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raw power : the stooges, roseland, 8-27-03

Posted on 28 August 2003 by Caryn Rose (0)

It was sheer luck that I even heard about this show – random email from a rock and roll guardian angel in Philly two days before I started driving cross-country from Seattle to New Jersey alerted me. I didn’t even stop to think, my hands were shaking as I went to Ticketmaster, found the show, and to my amazement, pulled a ticket. I bought it instantly. It meant I drove 17 hours on Tuesday to get to Jersey, but I was there. I wasn’t tired the next day, my equilibrium was off a bit, but I was on the 5:19 train into NYC, hopped the #1 train to 50th Street, and in a split second got my bearings and remembered exactly where Roseland was. The last time I was there was to see the Kinks on New Year’s Eve in 1981 (I think) and the street threw me for a second, and then I saw the line, and then the marquee:


I collected my ticket from willcall and stumbled out into the August evening in a daze. Made a giddy phone call, found a Starbucks to fuel me up, and got in line. There are grizzled old punks, parents with their kids, parents dropping off their kids with copious instructions, and everyone in the same stunned bemusement that they were here and were going to see this show. There are tattooed love boys with long hair and eyeliner, channelling the presence of Thunders. People in the uniform, black stovepipe jeans and tshirts and converse. Gold lame pants and fishnets were in abundance.

The crowd was light, and despite my original plan to stand at the back (so I could run out at 11:30 and grab a cab to Penn Station in order to get the 11:49 train back to Jersey), I found myself in the second row in front of Watt. I’m behind a group of highly excited youngsters, and in front of some oldsters, a veteran punk who works in a vintage clothing store in the Village, tattoo of Roy Orbison on his right forearm, exaggerated quiff and Ray Bans, and his pal, who worked in a straight job but had his Stooges shirt on. Once I’m settled and well acquainted, I take a walk. The downstairs at Roseland smells the same, and brings back a whole flood of old memories. Upstairs again, I get a $7 Jack and Coke, and spy an old boyfriend who has not aged as well as I have, I notice with great satisfaction. I took him to his first Iggy show at the Showbox in 96. I may no longer exist in his universe, but there’s a juvenile smugness in noting that my influence endures.

Some MTV idiot comes on to introduce the first opening band and dooms them by lecturing us how these are friends of his and we’re lucky to be seeing them. He’s greeted by many raised middle fingers and boos. God, I love New York. STUN, the band in question, sucked, but at least there was some honest punk authenticity there, despite the little stool the lead singer stood on (what, monitors aren’t good enough any more?) and the fact that their roadie carefully held the bass drum every time the singer leapt on top of it. They played as hard as they could, didn’t get derailed by the lack of reaction, and did the best they could under the circumstances.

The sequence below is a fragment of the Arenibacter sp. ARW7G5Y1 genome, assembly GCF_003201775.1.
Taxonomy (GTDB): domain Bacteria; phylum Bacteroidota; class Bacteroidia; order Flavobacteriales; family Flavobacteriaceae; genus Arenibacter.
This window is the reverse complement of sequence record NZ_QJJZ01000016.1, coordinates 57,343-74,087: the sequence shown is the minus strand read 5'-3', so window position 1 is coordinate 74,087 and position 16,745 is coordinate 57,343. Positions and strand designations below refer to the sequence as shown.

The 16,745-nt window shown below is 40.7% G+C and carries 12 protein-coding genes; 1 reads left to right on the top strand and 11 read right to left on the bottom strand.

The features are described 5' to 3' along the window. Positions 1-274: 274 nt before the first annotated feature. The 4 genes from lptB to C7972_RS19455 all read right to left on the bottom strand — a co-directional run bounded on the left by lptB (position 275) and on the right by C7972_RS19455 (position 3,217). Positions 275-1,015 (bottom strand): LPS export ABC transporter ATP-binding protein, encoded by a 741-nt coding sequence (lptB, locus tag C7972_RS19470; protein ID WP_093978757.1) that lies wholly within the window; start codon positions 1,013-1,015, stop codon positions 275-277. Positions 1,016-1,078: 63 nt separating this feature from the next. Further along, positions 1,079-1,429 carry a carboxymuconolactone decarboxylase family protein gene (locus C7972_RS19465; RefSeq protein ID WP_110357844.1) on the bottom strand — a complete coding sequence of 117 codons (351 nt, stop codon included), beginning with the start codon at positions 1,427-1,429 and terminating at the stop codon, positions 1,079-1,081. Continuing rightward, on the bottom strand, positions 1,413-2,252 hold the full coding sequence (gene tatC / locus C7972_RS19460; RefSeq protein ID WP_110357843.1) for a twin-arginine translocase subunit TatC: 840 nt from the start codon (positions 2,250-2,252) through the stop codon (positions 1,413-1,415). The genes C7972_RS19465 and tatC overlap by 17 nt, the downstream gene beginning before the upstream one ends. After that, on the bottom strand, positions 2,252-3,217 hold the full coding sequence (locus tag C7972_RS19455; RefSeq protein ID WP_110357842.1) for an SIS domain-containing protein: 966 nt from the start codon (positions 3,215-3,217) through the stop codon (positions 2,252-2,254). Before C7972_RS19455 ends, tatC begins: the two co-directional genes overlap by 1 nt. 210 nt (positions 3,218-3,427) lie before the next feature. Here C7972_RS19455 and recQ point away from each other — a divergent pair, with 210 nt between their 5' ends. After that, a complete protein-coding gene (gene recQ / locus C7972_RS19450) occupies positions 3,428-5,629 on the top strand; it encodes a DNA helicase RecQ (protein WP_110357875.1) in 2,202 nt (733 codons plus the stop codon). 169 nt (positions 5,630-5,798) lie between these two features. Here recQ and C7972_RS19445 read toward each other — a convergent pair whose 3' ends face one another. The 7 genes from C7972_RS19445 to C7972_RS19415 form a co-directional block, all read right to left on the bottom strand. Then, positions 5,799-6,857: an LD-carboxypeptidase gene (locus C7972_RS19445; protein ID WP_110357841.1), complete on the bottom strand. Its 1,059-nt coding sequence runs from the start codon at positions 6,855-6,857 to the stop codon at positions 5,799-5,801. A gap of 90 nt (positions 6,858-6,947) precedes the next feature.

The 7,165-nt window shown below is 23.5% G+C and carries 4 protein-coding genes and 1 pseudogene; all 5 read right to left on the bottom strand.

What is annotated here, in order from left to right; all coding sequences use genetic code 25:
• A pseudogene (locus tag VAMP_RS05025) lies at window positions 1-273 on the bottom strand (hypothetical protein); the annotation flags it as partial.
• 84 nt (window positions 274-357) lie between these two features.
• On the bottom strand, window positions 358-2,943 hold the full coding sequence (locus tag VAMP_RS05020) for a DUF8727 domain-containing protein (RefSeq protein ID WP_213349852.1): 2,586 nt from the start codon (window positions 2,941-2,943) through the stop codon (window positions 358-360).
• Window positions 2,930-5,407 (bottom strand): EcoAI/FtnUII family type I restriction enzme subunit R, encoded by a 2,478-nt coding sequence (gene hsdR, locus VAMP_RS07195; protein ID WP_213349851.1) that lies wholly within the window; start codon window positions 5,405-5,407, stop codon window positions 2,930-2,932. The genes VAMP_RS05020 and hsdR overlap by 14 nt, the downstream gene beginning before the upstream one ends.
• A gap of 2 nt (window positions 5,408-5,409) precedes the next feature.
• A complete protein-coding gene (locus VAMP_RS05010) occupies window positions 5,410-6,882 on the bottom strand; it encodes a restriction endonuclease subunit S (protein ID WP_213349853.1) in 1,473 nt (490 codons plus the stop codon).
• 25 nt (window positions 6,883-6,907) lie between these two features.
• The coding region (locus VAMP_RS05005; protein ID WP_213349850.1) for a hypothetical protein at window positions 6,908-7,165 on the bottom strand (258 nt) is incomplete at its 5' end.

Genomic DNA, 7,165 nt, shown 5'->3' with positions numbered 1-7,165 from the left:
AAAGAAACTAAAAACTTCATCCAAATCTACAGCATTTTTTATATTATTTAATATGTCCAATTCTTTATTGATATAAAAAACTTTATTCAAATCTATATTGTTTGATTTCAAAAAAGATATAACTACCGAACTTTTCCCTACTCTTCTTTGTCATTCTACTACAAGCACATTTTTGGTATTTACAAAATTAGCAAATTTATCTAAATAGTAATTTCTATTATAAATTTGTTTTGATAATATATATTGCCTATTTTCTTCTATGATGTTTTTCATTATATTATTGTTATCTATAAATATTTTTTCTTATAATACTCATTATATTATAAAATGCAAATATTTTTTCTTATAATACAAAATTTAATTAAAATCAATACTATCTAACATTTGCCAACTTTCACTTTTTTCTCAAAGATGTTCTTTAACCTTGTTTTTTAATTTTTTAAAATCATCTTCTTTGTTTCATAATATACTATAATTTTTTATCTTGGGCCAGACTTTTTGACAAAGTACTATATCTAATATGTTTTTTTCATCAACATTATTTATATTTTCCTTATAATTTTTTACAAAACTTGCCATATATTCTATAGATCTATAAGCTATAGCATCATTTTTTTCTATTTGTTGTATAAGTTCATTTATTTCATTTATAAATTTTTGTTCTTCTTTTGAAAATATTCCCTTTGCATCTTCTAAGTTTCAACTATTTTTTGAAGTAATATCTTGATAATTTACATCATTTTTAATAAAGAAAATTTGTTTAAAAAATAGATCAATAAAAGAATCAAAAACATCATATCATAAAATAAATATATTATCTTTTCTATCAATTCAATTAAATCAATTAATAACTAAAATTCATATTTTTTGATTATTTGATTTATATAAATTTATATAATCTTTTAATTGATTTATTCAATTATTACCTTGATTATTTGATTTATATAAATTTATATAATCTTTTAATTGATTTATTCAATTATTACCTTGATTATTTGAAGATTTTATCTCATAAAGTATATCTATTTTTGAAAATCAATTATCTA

Had I realized that fucking GODSMACK was the next band up, I would have had several more Jack and Cokes. To make matters worse, they decided to play an unplugged set. No one even bothered to boo them. Instead, folks turned their backs, read books, took notes, chatted on cell phones. There were handfuls of people clearly really excited to see the set, but my god, I cannot even begin to tell you how much they sucked. “YOU SUCK… and not because you’re an opening band, because you’re Godsmack,” the old punk behind me bellowed. Unlike the first band, their bruised egos were clearly visible, and they left the stage after half an hour. No one felt much sympathy for them.

Now it’s starting to get crowded, and more crowded, and then the stage is ready, and Mr. MTV Asshole is back, and at least this time shows some hubris by telling us that he’s not worthy to introduce the next band. Before we know it, there’s Watt and the Ashetons and Iggy bounds onstage. Ron hits the chords to “Loose” and sheer anarchy breaks out. I snake my hand onto the barrier and hold on for dear life. The crowd is one jumping, teeming, ecstatic mass, screaming every word out loud as though their life depended on it. It’s frightening and beautiful and I am loving every second of it. “Down on the Street” brought the energy down a tad, enough to make sure that I have firm footing (and I am so so so very glad I packed the motorcycle boots and I eschewed a skirt in favor of jeans).

Iggy goes off into an anti-Bloomberg tirade that I didn’t catch because the crowd was surging forward, and then launches into “1969”. The familiar chords of “I Wanna Be Your Dog” start and everyone is jumping up and down, I am jumping up and down, and it is just insane. They still fucking rock. It sucks that they won’t touch the Raw Power material (for stupid egotistical reasons I don’t think they’re entitled to – I mean, dude, okay, you’re Ron Asheton, and I worship what you did, but you haven’t done anything since and you’re only out now because Watt is a fucking saint, get over the fact that you got demoted to bass in favor of the late James Williamson and play the fucking songs we want to hear) because they can not only still fucking play, they can invoke the original muse like a motherfucker. I love watching Watt, who does not take his eye off of Iggy for one fucking second all night.